Secure programming is slow - really?

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Performance is important in many programs: web servers, network applications, intrusion detection systems, etc. In these programs, C is a usual choice as the programming language: it is close to the hardware, and very fast. However, it is very hard to make the program secure, and this results in many vulnerabilities.

This talk is about why and how use rust to achieve both performance and security by creating a “safe zone” in a C program. We first look at the good code patterns to produce efficient code, and the limits of this approach. We then go through the optimization of the code to gain more performance, and check that doing so we do not remove any important check.

We can use Kerberos as an example, since it is based on ASN.1/DER, which is both difficult to manipulate, and very error-prone: all objects are Type-Length-Value (TLV), so a C parser has to manipulate recursive objects with pointers and lengths everywhere. DER parsers are regular clients for CVEs.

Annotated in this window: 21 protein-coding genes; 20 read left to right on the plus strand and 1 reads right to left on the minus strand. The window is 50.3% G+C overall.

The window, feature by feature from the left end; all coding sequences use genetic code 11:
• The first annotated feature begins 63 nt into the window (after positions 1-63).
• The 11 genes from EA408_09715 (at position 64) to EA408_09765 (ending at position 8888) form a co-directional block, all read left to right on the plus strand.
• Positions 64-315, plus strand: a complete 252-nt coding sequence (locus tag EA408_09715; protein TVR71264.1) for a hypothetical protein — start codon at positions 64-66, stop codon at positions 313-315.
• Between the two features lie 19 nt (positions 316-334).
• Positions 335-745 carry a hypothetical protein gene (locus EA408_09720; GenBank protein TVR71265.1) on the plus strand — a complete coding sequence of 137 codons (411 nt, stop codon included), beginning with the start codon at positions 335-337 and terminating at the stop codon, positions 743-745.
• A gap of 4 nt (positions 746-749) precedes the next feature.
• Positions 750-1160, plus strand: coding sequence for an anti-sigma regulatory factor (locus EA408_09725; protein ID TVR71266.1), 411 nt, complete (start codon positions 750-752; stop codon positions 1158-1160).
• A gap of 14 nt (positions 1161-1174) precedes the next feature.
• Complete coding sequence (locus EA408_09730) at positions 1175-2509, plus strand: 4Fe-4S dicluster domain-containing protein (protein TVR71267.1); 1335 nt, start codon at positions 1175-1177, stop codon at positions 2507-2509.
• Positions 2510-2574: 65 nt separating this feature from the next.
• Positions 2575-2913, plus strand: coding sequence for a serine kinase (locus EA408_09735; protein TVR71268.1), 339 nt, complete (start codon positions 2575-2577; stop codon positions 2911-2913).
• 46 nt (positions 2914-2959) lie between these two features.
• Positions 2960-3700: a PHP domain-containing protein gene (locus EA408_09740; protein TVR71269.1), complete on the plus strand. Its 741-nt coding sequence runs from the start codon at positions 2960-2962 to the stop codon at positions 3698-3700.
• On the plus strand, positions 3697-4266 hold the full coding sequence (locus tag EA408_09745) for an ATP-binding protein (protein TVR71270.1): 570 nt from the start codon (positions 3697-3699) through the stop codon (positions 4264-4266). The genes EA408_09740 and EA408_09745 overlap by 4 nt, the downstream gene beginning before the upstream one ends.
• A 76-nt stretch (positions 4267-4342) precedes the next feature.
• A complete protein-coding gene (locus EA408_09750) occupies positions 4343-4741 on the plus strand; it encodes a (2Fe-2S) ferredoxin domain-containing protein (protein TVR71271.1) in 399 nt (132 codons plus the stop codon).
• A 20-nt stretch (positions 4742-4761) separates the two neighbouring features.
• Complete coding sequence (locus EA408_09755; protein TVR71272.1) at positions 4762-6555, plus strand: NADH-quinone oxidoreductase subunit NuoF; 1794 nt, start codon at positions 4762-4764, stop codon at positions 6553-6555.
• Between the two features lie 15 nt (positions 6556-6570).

Keywords: performance, security, rust, assembly

Note: we take the parsers in Suricata as an example of such code. However, this talk is not related to Suricata, but more about the source code, the compiler and the produced code. 

Pierre Chifflier 
Pierre is the head of the intrusion detection research lab (LED) at ANSSI. He is interested in various security topics such as Operating Systems, compilers, programming languages, and new intrusion detection methods. He is also a Debian developer and has been involved in free software since a long time.